Wednesday, February 18, 2009

Netbooks - What Happened To Instant On? Give Us A Real Netbook

One of the best advertised features of the netbooks when the EEE PC came out was the promise of fast startup or instant on and long battery life.

Well, so far, I have not seen anything close to anything like it.  The promises of solid state drives and startups haven't been what we were promised.

In fact, things have gone in reverse.  To drive prices down, cheap and older motherboards have been used like Intel's 950 chipset.  Standard drives became the normal as netbook makers realized people are using their netbooks as laptop or desktop replacements.  In fact, battery life have  been dismal and the native Linux OS were inefficient and largely replaced with the aged but true Windows XP.  If not XP or Linux, then its OS X.

I think it's time someone come out with a real netbook.  One that boots up in seconds.  One that offers long battery life because it uses fast efficient SSD drives and a power management that allows for all day use instead of the 2-3 hours or the 5 hours of battery life only because of 6-cell batteries.  

Make it a real netbook.  Get rid of the video out.  Do we really need HD playback?  A netbook should be not replacing any regular computers.  If it's a task or job needs a regular laptop, get a real desktop.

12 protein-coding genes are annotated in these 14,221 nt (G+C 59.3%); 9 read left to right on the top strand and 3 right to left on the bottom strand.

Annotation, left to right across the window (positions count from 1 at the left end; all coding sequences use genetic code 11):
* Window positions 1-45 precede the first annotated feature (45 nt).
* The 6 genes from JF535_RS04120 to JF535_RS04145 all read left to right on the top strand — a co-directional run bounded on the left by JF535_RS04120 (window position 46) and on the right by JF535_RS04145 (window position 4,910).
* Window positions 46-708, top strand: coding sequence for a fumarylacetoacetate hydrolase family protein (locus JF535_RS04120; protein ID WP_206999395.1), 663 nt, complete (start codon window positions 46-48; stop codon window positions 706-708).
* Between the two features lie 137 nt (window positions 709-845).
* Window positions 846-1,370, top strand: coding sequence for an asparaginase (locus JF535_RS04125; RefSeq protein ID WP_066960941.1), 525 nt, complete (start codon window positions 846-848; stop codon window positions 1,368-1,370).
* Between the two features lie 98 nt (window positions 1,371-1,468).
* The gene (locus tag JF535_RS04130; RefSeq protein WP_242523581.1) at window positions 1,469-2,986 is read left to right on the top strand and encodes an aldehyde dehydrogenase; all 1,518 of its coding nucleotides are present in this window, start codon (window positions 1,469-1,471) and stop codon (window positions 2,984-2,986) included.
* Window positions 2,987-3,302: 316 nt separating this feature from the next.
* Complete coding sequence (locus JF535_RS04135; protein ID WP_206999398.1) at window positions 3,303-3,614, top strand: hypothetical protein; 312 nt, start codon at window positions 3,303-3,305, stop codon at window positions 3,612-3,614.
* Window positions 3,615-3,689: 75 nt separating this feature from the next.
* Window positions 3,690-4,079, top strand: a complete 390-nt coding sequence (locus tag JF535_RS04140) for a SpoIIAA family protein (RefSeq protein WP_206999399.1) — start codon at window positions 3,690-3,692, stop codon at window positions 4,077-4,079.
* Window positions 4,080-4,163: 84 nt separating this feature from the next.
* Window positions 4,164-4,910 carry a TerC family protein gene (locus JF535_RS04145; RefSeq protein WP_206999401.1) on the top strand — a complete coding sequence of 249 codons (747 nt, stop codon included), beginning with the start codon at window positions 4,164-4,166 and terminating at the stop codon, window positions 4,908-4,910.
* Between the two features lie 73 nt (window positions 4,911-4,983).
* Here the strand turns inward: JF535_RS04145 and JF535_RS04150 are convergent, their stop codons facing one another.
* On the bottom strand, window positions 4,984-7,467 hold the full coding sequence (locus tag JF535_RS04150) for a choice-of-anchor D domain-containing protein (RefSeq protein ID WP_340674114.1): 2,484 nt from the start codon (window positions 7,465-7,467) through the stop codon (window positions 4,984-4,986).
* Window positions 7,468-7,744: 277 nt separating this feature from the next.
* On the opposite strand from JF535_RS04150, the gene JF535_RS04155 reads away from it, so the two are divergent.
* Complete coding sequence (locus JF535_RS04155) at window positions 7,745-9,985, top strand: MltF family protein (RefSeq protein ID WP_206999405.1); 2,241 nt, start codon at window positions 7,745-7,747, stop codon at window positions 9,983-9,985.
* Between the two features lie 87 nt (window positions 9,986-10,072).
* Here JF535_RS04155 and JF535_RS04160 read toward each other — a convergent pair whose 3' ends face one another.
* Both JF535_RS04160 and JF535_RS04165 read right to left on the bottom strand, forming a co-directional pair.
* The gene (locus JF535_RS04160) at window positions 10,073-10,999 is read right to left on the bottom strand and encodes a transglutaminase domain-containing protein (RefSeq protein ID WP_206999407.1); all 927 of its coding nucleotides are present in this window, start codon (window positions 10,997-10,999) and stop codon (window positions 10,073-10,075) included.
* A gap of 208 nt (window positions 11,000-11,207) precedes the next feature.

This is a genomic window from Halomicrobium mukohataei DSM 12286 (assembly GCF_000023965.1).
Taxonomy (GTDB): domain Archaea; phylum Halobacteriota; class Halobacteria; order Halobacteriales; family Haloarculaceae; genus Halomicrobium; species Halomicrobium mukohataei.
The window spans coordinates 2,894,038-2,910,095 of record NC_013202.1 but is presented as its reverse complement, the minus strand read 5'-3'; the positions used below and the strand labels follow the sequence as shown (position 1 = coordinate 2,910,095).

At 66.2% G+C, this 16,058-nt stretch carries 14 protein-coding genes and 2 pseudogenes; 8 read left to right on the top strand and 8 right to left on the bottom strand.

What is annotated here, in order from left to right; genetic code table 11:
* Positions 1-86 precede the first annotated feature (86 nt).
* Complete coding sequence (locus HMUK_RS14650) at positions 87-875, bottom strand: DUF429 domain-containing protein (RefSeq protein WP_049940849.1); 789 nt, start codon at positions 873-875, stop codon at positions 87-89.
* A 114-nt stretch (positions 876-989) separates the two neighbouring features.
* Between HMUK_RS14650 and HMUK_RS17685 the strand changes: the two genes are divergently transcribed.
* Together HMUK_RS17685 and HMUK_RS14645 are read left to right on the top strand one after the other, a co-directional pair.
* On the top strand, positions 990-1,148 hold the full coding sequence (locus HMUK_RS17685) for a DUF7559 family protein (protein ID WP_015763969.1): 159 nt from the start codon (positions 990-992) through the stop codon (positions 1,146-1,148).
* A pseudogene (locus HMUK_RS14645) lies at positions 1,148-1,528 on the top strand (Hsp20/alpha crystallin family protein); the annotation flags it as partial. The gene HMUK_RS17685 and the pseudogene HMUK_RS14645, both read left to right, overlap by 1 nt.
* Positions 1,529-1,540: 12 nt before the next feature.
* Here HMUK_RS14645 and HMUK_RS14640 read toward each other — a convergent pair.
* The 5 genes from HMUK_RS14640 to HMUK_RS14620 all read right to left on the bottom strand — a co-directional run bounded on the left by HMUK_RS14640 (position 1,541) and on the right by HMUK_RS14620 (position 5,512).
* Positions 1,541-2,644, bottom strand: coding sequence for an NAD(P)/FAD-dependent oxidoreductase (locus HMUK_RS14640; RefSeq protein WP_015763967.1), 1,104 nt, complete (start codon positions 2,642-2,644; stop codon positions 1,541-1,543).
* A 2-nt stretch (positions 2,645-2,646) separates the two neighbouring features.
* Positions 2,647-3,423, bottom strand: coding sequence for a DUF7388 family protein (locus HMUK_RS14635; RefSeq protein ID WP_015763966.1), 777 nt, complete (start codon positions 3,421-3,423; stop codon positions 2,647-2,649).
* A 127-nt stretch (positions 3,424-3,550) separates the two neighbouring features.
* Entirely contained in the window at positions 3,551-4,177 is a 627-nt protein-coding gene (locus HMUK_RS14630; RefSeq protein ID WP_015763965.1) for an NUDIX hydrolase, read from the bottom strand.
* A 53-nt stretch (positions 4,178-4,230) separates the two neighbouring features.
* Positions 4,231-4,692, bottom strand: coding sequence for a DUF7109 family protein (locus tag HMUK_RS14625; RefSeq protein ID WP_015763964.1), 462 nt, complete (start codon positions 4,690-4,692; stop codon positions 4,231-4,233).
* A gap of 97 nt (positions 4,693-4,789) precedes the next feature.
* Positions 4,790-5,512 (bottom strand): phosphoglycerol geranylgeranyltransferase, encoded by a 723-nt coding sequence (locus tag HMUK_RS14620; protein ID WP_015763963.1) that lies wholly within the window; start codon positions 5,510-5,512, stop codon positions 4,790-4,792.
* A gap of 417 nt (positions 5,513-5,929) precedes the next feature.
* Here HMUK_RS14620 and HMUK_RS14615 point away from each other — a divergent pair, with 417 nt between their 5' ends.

I suppose today's state of netbooks maybe largely due to the sagging global economy.  But at the same time, increasing netbook sales have failed to augment regular computer sales but instead contribute to shrinking revenues and markets.

It is a wonder why Sony's Viao P costs closer to $1000? Apple has not come out with their answer to the netbook?  It's quite simple.  There is no answer to the netbook as it exists today.  But there are some qualities that netbook makers should consider for what we originally though netbooks would bring to mobility:
  • Light.  3lbs are fine but there are subnotes in that range.  The Macbook Air quickly comes to mind.  Two pounds would be ideal.  2.5 is acceptable if it means a bigger battery.
  • Fast.  E-mails.  Surfing the web.  IM.  Standard office or social tasks that make up much of daily digital communication.
  • Wireless.  3G.  Wi-Fi.  Wireless USB.  No cords.  Even wireless charging.  Evidently, the technology is there.  Ask Palm about charging the Pre.
  • Long runtime.  I don't want to go overboard here.  I'm not talking about days.  I can dream but I dare not make such a request.  But make it run for a day.  Certainly, that isn't too much to ask.  
Are such conditions unreasonable to ask or difficult to meet for the likes of Apple, Sony, or an innovative and hungry startup?  Maybe there's a reason why netbooks are so cheap.  It's a good thing.   However, it doesn't mean we should accept the state of mobility as it is today.

Note:  When asked about Apple's answer to the netbook, Jobs jokingly (or maybe he wasn't) answered the iphone was Apple's answer to the netbook.  No, it's not.  But close.  Recent days, it's been blogged to death that Apple has "ideas" about the netbook market.  I wonder if Jobs hinted at Apple's plans but no one was really listening?

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